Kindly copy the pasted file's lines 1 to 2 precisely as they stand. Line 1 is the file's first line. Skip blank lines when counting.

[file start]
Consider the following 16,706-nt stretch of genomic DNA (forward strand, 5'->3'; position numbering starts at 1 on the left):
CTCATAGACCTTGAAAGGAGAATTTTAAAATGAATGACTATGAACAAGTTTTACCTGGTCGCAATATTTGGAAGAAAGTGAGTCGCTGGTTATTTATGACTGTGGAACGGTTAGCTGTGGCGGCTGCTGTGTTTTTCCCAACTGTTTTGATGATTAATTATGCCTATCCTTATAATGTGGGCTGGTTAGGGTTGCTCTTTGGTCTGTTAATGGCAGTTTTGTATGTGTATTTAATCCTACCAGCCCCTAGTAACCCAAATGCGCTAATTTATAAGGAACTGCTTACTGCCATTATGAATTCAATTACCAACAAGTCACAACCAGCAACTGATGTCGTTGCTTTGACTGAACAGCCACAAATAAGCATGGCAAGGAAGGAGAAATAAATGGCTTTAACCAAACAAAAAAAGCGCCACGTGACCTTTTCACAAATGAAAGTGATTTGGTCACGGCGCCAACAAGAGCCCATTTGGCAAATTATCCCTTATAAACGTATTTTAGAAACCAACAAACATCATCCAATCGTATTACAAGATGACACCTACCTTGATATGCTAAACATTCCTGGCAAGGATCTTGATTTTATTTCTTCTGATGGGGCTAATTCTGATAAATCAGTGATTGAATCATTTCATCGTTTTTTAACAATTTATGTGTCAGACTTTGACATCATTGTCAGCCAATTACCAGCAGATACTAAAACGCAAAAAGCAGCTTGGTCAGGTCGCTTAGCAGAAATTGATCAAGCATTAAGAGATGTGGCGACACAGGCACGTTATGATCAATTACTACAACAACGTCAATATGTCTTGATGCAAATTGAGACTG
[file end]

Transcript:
Consider the following 16,706-nt stretch of genomic DNA (forward strand, 5'->3'; position numbering starts at 1 on the left):
CTCATAGACCTTGAAAGGAGAATTTTAAAATGAATGACTATGAACAAGTTTTACCTGGTCGCAATATTTGGAAGAAAGTGAGTCGCTGGTTATTTATGACTGTGGAACGGTTAGCTGTGGCGGCTGCTGTGTTTTTCCCAACTGTTTTGATGATTAATTATGCCTATCCTTATAATGTGGGCTGGTTAGGGTTGCTCTTTGGTCTGTTAATGGCAGTTTTGTATGTGTATTTAATCCTACCAGCCCCTAGTAACCCAAATGCGCTAATTTATAAGGAACTGCTTACTGCCATTATGAATTCAATTACCAACAAGTCACAACCAGCAACTGATGTCGTTGCTTTGACTGAACAGCCACAAATAAGCATGGCAAGGAAGGAGAAATAAATGGCTTTAACCAAACAAAAAAAGCGCCACGTGACCTTTTCACAAATGAAAGTGATTTGGTCACGGCGCCAACAAGAGCCCATTTGGCAAATTATCCCTTATAAACGTATTTTAGAAACCAACAAACATCATCCAATCGTATTACAAGATGACACCTACCTTGATATGCTAAACATTCCTGGCAAGGATCTTGATTTTATTTCTTCTGATGGGGCTAATTCTGATAAATCAGTGATTGAATCATTTCATCGTTTTTTAACAATTTATGTGTCAGACTTTGACATCATTGTCAGCCAATTACCAGCAGATACTAAAACGCAAAAAGCAGCTTGGTCAGGTCGCTTAGCAGAAATTGATCAAGCATTAAGAGATGTGGCGACACAGGCACGTTATGATCAATTACTACAACAACGTCAATATGTCTTGATGCAAATTGAGACTG